Autism Spectrum Disorder
Autism – also known as Autism Spectrum Disorder (ASD) is a developmental disability related to brain development. Autism affects how a person communicates and relates to other people and experiences around them. These disorders are characterized in varying degrees and are traced by difficulties in social interaction, verbal and non-verbal communication, and repetitive behaviors. ASD can also be connected with learning disabilities, difficulties in attention, and physical health issues such as sleep and gastrointestinal disturbances. Each individual with autism is unique. In fact, the majority of the studies conducted on autism state that about 40 percent of people diagnosed with ASD have above average intellectual abilities. These abilities include superb visual, musical, and academic skills.
Following these five tips can help you live a better life with autism:
Good manners are the first sign of a great personality. The most important phrases to Learn and practice saying are please, sorry, and thank you. It is equally important to have good table manners such as chewing with your mouth closed. Being neat and tidy, while also practicing good manners, can be a great way to boost your confidence level.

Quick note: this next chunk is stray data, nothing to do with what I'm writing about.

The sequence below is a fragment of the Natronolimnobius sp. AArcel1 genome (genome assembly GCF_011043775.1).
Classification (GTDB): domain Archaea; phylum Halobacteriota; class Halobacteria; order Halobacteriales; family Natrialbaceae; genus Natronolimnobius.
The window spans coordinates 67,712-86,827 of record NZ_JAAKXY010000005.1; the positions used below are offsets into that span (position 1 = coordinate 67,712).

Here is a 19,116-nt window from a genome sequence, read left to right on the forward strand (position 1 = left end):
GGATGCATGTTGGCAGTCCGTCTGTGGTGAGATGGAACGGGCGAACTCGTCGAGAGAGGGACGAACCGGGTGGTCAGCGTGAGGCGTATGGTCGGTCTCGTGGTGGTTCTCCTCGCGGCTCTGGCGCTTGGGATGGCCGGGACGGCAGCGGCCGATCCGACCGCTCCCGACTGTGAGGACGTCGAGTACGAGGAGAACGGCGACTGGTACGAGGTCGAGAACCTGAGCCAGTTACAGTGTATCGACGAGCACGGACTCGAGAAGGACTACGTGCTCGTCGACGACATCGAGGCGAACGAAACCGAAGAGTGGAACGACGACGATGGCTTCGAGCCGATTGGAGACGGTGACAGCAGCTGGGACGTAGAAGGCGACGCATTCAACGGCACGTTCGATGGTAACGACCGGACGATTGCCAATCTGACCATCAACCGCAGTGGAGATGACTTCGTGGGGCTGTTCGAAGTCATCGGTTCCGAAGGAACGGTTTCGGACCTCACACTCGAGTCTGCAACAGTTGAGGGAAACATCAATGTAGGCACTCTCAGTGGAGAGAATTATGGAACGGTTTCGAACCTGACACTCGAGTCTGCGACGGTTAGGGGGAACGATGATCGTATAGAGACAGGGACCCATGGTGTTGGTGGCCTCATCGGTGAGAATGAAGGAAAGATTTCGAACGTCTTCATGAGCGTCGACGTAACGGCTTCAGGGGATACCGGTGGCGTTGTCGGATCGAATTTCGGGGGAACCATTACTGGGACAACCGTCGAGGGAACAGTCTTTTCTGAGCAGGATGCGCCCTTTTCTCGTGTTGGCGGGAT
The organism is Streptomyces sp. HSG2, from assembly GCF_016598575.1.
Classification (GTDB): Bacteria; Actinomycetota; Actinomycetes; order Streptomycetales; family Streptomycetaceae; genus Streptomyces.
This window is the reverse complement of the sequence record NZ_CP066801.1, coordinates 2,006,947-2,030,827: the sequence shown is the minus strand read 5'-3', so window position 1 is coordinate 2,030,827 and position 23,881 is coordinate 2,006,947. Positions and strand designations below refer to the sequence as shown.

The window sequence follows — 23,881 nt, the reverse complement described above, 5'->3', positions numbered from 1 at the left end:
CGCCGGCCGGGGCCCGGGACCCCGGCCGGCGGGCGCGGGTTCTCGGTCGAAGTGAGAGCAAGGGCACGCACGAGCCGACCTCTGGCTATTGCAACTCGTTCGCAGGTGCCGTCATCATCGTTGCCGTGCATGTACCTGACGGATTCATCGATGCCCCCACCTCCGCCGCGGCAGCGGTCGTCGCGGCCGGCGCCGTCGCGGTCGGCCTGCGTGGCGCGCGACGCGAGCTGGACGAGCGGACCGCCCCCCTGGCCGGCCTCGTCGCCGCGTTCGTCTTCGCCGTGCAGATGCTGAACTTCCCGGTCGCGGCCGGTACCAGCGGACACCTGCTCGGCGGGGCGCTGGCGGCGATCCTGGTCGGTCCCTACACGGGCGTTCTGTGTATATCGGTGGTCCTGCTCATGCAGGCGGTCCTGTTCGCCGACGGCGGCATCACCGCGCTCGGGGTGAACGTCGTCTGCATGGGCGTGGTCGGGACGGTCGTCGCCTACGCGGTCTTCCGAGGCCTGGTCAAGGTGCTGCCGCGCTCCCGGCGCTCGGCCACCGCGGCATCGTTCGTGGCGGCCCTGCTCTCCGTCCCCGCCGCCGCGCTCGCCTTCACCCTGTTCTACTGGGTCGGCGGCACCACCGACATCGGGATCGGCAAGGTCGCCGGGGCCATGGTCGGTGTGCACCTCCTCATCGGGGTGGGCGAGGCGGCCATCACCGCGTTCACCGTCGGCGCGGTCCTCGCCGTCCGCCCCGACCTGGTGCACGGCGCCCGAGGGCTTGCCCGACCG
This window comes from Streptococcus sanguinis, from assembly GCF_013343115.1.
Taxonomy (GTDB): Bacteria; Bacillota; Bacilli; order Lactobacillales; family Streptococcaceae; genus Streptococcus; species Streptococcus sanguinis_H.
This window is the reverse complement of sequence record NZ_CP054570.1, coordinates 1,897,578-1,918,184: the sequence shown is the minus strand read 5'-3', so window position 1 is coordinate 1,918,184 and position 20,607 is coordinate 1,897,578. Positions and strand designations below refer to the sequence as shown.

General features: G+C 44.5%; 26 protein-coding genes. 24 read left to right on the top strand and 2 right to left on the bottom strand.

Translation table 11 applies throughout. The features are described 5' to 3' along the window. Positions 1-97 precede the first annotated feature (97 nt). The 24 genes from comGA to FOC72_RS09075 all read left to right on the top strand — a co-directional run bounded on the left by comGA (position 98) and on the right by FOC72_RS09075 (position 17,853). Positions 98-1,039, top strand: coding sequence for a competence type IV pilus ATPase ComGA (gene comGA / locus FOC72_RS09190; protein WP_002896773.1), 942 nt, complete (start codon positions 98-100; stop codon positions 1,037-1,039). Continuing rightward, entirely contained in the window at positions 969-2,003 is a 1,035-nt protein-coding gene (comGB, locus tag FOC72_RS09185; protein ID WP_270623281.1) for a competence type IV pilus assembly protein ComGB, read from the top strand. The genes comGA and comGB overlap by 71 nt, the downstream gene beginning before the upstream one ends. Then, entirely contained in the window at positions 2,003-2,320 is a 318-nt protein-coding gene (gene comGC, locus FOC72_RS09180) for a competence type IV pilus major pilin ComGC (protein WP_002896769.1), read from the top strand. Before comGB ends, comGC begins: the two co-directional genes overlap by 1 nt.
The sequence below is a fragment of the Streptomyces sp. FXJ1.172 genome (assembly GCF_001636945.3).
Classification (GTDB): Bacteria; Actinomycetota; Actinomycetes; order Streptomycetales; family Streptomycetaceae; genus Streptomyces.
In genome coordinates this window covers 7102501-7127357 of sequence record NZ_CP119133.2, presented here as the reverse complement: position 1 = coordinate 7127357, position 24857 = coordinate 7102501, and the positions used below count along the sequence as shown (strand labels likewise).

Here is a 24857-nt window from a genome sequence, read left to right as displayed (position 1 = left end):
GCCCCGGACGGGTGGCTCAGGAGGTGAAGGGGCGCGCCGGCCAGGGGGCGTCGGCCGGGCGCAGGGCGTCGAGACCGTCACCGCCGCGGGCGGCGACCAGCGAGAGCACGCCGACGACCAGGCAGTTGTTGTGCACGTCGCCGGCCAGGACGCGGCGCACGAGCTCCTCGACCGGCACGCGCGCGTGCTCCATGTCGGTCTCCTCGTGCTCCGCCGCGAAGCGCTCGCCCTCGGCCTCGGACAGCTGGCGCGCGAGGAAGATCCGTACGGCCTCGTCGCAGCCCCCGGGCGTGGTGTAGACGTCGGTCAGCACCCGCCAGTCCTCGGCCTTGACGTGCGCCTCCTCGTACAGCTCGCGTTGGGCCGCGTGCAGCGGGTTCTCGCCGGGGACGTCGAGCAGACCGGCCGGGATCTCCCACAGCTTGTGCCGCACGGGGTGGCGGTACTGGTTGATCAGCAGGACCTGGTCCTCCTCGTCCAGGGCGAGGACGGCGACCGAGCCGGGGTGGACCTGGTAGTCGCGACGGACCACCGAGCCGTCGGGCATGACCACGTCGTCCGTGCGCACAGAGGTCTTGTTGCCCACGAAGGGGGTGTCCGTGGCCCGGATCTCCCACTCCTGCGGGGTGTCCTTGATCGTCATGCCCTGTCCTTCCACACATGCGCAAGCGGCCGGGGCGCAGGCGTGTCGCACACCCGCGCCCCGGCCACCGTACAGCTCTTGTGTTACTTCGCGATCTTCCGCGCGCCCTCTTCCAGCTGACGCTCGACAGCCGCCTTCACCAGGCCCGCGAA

Discover and Develop the Areas of Your Strength
Someone may be good at drawing or singing but terrible at math. One of the most important factors in a person finding success in life is by first developing the abilities with things they are good at. To recognize your talent is an endowment in itself. Too often, people will focus more on their weaknesses and the skills they lack, rather than focus on developing areas of strength. People with autism spectrum disorder often struggle with learning certain subjects or developing certain skills. If you do have difficulty with certain aspects of learning, this is not a reason to be discouraged. In fact, those who struggle in one subject almost always excel greatly in another. Based on this, we can divide the specialized minds of autism into three types where some individuals may have combinations of all three.
To start off, some people dealing with autism spectrum disorder may have some exceptional photo-realistic visual thinking skills. For example, they might be great at drawing but terrible in algebra. Then, others may be skilled in trigonometry and geometry both. Those who are drawn to music and math may even be good at computer programming, but weak in English. Generally, a verbal facts mind often likes the subjects that are linked with history, with equal enthusiasm relating to the statistics of sports. These people are usually not very good at visual thinking but can still go on to become great journalists.
While dealing with autism, it is important to encourage and cultivate the abilities that an individual with autism possesses. Their talents can be compared to a fragile flower that must be nurtured. To find your areas of strength, start by asking yourself what issues you have faced and which you have solved successfully. If you find it difficult figuring out what issues exist in your life on a daily basis, try to make a list of all the things you do every day. If you choose the clothes you wear, then you have solved the issue of what to wear for the day. When you ask a question you are actually stating an issue and when you answer that question, you are finding a solution. Thus, you will know yourself better.